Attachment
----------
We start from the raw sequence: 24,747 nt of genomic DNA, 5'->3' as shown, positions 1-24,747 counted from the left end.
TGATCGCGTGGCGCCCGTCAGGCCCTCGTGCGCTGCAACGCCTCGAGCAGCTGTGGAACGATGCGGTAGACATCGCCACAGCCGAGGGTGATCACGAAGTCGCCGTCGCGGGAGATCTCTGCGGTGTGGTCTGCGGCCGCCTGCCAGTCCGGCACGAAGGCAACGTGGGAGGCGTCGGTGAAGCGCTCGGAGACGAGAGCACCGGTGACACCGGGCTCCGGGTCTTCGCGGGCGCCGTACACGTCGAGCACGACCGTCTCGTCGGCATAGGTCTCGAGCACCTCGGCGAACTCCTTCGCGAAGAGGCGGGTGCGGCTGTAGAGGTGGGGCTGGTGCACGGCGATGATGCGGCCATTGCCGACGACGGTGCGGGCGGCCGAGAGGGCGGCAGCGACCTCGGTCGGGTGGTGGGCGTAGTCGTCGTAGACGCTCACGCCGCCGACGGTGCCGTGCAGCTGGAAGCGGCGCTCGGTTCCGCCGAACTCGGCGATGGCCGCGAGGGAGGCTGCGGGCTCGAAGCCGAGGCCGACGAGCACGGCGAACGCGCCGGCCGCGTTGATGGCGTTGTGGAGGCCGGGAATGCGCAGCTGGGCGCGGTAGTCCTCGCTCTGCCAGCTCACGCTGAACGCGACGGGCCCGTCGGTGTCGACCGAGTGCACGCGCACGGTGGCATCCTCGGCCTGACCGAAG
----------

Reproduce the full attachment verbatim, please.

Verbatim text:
We start from the raw sequence: 24,747 nt of genomic DNA, 5'->3' as shown, positions 1-24,747 counted from the left end.
TGATCGCGTGGCGCCCGTCAGGCCCTCGTGCGCTGCAACGCCTCGAGCAGCTGTGGAACGATGCGGTAGACATCGCCACAGCCGAGGGTGATCACGAAGTCGCCGTCGCGGGAGATCTCTGCGGTGTGGTCTGCGGCCGCCTGCCAGTCCGGCACGAAGGCAACGTGGGAGGCGTCGGTGAAGCGCTCGGAGACGAGAGCACCGGTGACACCGGGCTCCGGGTCTTCGCGGGCGCCGTACACGTCGAGCACGACCGTCTCGTCGGCATAGGTCTCGAGCACCTCGGCGAACTCCTTCGCGAAGAGGCGGGTGCGGCTGTAGAGGTGGGGCTGGTGCACGGCGATGATGCGGCCATTGCCGACGACGGTGCGGGCGGCCGAGAGGGCGGCAGCGACCTCGGTCGGGTGGTGGGCGTAGTCGTCGTAGACGCTCACGCCGCCGACGGTGCCGTGCAGCTGGAAGCGGCGCTCGGTTCCGCCGAACTCGGCGATGGCCGCGAGGGAGGCTGCGGGCTCGAAGCCGAGGCCGACGAGCACGGCGAACGCGCCGGCCGCGTTGATGGCGTTGTGGAGGCCGGGAATGCGCAGCTGGGCGCGGTAGTCCTCGCTCTGCCAGCTCACGCTGAACGCGACGGGCCCGTCGGTGTCGACCGAGTGCACGCGCACGGTGGCATCCTCGGCCTGACCGAAG